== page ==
Due to the rapid pace of change some links or details may no longer be correct.
Phaser 3 Beta 4 is out. Sprite3D and Camera3D demos.
First things first - Phaser 3 Beta 4 is out. As mentioned previously we're now releasing new builds weekly, because the pace of change is just too great to accurately capture in a monthly release. Beta 4 introduces a lot of new features including the main one we'll talk about this issue: 3D Cameras.
Sprite3D and Camera3D
Last issue I talked about how I had added in all the Vector math classes. And what better way to test them than by implementing a 3D Sprite Camera. Just to be clear from the outset: What I have added isn't true 3D. Yes, the math itself is, but on the rendering front, it's projected into 2D space with billboard sprites. A billboard sprite is a sprite that always faces the camera, no matter what the orientation of the camera or sprite itself is. The sprites are then scaled and positioned based on their position in this 3D world. It's important to remember they have no perspective though, it's still just a flat 2D sprite but projected into the correct place on the screen.
The benefit of this is that all we're really doing is some vector math and sprite scaling, so it will work across both WebGL and Canvas. It's also nice and fast because, math aside, it's literally just setting the scale of a sprite. Let's start with a few demos so you can see what is in store. Please run these on desktop because they use cursor keys to control them.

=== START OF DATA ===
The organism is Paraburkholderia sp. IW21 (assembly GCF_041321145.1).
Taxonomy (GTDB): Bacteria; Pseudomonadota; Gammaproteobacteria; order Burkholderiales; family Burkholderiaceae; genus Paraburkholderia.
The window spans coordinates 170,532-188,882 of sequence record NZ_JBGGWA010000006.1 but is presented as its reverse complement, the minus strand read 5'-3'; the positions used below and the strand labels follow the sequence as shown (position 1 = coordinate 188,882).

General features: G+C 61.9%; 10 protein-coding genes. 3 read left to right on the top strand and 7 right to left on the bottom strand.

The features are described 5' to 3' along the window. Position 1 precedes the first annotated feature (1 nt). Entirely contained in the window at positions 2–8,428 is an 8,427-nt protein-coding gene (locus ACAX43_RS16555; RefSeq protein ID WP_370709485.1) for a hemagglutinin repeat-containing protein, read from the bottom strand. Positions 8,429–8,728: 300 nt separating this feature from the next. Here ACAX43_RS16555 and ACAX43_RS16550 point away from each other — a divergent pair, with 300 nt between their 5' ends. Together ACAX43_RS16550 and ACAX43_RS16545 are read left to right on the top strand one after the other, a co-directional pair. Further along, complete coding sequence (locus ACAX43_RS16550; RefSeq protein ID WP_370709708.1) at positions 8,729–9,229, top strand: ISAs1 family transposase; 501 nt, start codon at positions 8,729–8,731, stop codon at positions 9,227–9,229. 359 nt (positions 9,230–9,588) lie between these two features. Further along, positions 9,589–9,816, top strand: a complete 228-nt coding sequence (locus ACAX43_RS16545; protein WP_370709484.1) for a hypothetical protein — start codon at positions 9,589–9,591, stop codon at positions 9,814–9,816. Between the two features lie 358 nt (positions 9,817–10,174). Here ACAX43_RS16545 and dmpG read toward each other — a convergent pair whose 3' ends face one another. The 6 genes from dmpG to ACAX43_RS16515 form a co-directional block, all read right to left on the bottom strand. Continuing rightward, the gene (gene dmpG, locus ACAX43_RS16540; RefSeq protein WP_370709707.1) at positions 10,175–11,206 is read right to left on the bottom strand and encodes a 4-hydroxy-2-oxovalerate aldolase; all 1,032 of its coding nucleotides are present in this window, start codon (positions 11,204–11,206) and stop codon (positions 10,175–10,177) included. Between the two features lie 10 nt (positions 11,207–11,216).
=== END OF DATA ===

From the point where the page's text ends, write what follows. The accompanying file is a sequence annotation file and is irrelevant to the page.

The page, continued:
Use the cursor keys to move the camera. Hold down the SHIFT key while pressing up/down to move on the Y axis as well. Here all you're looking at is a single perspective camera and three Sprite3D objects. If we look at the code you'll see how simple it was to create this scene:
The Scene Camera Manager, that is already used to create new cameras in multiple camera games, has gained two new methods: add3D and addOrthographicCamera. add3D is just a short-cut for creating a Perspective Camera. A perspective camera has a field of view which impacts the projection of the sprites. An orthographic camera has no fov, as it uses a form of parallel projection in which all the sprites are orthogonal to the plane.
So, what happens if you take a bunch of Sprite3D objects and allow the camera to fly through them? Demo time ... (again, use cursors + shift to move):
As the cursors are pressed the camera is moved through the scene. The trees themselves are all staying still, their position never changes, it's only the camera that moves. Internally a Sprite3D object is basically just a position and size in 3D space bound to a Game Object. When the camera is updated all of the Sprite3D objects are projected, based on the camera and their position. The resulting scale and 2D position are then fed into the Game Object simply using setScale and setPosition.
There is an option for simple culling, stopping objects 'behind' the camera from rendering. There are some helper methods (as seen in the code above with the camera.create method) which will quickly create a Sprite3D object bound to a Phaser Sprite, but these are merely for convenience. You can actually use any Game Object you like, including Text, as long as it can be positioned and scaled.